Echocardiography is a direct method for evaluating the anatomical features and severity of AS. Valvular anatomy can be assessed for leaflet number, balance, thickening, or doming. The annulus diameter is also important, particularly when intervention is indicated. M-mode study in short-axis view provides information regarding LV pressure calculated by Glanz’s equation: LV systolic pressure=225*LVPWs/LVIDs, where LVPWs and LVIDs represent LV systolic posterior wall thickness and LV systolic diameter, respectively. [20] This equation is clinically useful, because the peak-to-peak pressure gradient can be evaluated when coupled with the arterial pressure measurement. The LV dimension and wall thickness values provide information regarding the risk of cardiac events and ischemia. In addition, combining an echocardiography study with exercise testing may be useful for predicting a higher risk of cardiac events, even in asymptomatic patients. [21] Velocity measurement by spectral pulse wave and continuous wave Doppler reflects the severity of AS if cardiac function is not impaired. The pressure gradient calculated by applying the Bernoulli equation in the outflow tract is one of the guides for determining the need for intervention, although it has some limitations. [22, 23] Spectral pulse wave Doppler could also be a powerful tool for confirming the localization of obstruction and estimating the valvular area.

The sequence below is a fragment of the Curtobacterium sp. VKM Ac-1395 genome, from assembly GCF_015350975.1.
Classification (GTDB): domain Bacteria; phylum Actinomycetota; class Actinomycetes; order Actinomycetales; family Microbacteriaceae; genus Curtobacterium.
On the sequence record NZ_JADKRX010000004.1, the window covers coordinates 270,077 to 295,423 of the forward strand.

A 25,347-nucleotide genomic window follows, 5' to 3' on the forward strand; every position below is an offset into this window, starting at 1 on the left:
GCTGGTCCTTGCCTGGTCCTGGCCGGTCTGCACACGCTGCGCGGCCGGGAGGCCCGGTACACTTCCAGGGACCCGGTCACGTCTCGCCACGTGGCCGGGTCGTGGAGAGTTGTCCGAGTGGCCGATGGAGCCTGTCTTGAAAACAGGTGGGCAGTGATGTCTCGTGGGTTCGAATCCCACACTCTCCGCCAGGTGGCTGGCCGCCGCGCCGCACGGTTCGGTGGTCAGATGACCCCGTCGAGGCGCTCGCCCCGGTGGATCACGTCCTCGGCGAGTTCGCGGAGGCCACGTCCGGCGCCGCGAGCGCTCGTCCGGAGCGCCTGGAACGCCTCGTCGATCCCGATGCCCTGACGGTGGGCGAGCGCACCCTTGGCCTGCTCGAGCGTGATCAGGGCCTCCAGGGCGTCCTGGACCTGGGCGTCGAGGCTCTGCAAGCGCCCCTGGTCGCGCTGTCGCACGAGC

The indication for the catheter examination is limited, but this modality provides accurate information regarding coronary arteries and severity of AS. Because the LV outflow tract is truncated, the severity of AS tends to be over-estimated by velocity-derived pressure gradient. In contrast, a precise PIPG as well as a peak-to-peak gradient can be evaluated by the catheter examination (Figure 3). The aortic valve area is also calculated by Gorlin’s method. [24]

Figure 3.

Simultaneous measurements of ascending aortic pressure and left ventricular pressure by the catheter examination. Both instantaneous and peak to peak pressure gradient can be clearly monitored. A; normal, B; aortic stenosis

3. Treatment of AS

3.1. Fetal and neonatal AS